About induction, deduction, and transduction

I have noticed a new posting by Ya’acov Ritov on arXiv that discusses what the limits of the scope of Statistics should be:

“The paper argues that a part of the current statistical discussion is not based on the standard firm foundations of the field. Among the examples we consider are prediction into the future, semi-supervised classification, and causality inference based on observational data.”

I do not have currently enough free time to read it at a detailed enough level to make a sensible comment, but this sounds like an interesting discussion! At this stage, I cannot decide whether this is yet again a point about model shifts or if there is a more fundamental issue at stake. (Thankfully, Popper is not mentioned! But Taleb is…) It seems however that the paper claims that prediction about a single object is not statistically valid:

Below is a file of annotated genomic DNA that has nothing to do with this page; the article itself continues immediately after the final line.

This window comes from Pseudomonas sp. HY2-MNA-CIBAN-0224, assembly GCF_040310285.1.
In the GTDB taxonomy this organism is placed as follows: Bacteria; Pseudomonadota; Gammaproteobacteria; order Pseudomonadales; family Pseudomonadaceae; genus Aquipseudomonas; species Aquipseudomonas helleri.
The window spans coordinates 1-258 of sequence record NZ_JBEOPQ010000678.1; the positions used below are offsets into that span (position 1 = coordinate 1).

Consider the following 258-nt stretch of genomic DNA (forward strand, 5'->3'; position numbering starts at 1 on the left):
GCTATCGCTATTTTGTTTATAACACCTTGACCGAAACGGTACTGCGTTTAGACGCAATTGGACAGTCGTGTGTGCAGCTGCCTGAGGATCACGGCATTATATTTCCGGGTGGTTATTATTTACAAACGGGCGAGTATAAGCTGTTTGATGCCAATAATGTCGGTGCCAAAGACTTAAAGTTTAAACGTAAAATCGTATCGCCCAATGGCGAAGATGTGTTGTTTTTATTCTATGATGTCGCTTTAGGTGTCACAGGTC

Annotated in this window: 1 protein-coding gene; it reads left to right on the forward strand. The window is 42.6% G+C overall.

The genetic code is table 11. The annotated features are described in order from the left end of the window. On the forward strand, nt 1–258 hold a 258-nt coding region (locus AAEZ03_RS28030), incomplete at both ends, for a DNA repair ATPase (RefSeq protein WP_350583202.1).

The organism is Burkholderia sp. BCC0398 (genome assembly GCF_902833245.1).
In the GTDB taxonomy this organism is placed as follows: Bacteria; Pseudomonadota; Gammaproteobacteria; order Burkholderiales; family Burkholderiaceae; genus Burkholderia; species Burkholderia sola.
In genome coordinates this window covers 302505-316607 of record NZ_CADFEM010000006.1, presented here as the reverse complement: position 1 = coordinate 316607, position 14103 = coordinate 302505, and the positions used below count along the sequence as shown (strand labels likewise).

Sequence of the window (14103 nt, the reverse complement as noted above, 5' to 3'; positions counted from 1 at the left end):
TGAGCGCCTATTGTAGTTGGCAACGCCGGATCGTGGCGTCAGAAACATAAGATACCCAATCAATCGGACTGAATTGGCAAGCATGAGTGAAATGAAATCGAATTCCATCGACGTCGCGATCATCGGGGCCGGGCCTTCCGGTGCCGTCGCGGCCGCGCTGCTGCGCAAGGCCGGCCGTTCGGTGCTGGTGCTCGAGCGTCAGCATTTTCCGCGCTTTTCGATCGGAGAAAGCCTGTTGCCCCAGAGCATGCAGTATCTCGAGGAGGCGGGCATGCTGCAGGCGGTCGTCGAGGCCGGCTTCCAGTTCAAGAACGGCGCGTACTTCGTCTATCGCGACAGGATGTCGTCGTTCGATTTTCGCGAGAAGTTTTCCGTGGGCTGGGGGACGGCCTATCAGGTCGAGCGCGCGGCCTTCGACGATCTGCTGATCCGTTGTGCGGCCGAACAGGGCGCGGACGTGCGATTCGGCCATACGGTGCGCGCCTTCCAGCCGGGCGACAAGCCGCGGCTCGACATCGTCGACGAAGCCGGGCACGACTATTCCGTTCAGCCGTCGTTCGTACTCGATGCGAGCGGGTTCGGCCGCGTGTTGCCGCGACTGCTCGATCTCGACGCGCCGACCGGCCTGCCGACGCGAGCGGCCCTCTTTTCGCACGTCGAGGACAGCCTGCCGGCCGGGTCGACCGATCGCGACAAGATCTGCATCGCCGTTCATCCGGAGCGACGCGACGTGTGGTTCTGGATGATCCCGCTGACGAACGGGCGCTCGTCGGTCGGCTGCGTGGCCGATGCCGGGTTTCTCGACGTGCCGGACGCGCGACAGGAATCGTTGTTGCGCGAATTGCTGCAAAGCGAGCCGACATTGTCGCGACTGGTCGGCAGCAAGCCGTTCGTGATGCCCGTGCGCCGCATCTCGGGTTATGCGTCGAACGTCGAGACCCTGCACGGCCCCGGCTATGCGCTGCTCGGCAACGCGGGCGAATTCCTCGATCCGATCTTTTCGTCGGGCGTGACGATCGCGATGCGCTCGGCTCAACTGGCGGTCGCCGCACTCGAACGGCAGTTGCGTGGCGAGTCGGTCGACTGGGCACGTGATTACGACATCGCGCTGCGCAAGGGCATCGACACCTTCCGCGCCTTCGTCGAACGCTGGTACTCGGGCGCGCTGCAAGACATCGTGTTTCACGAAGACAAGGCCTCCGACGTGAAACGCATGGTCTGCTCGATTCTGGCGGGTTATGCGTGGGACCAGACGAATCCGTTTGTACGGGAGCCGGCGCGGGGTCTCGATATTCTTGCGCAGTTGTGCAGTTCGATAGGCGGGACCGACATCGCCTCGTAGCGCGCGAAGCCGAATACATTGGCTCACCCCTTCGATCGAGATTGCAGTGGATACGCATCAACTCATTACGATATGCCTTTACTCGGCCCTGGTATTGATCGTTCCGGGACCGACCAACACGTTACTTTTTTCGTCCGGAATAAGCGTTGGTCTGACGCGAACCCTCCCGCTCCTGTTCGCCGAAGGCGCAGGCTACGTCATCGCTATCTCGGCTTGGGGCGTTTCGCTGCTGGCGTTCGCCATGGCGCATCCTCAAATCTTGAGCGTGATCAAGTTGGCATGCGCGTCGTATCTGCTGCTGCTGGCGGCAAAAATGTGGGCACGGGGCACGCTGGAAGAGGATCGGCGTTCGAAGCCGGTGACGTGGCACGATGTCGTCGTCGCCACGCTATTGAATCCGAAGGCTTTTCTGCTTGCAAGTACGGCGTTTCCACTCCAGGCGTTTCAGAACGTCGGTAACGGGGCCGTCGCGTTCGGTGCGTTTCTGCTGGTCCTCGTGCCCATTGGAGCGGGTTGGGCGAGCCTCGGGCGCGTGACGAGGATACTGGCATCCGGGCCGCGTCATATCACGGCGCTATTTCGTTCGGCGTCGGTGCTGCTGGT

“We believe that predicting the future, that is, predicting one most important future event, is not a statistical task.

and thus that statistics requires a long sequence of experiments to achieve validation, hence falling upon a frequentist justification…

One Response to “About induction, deduction, and transduction”

  1. X: I took a look at this article and got nothing out of it! Mindful of our experience with our last blogging excursion into statistical philosophy, I decided to just leave this comment here rather than featuring on my blog and possibly starting another spiraling discussion. Regarding the above-cited article, I will just comment that, like many classical statisticians, the author of the article seems to have a very idealized view of random sampling.

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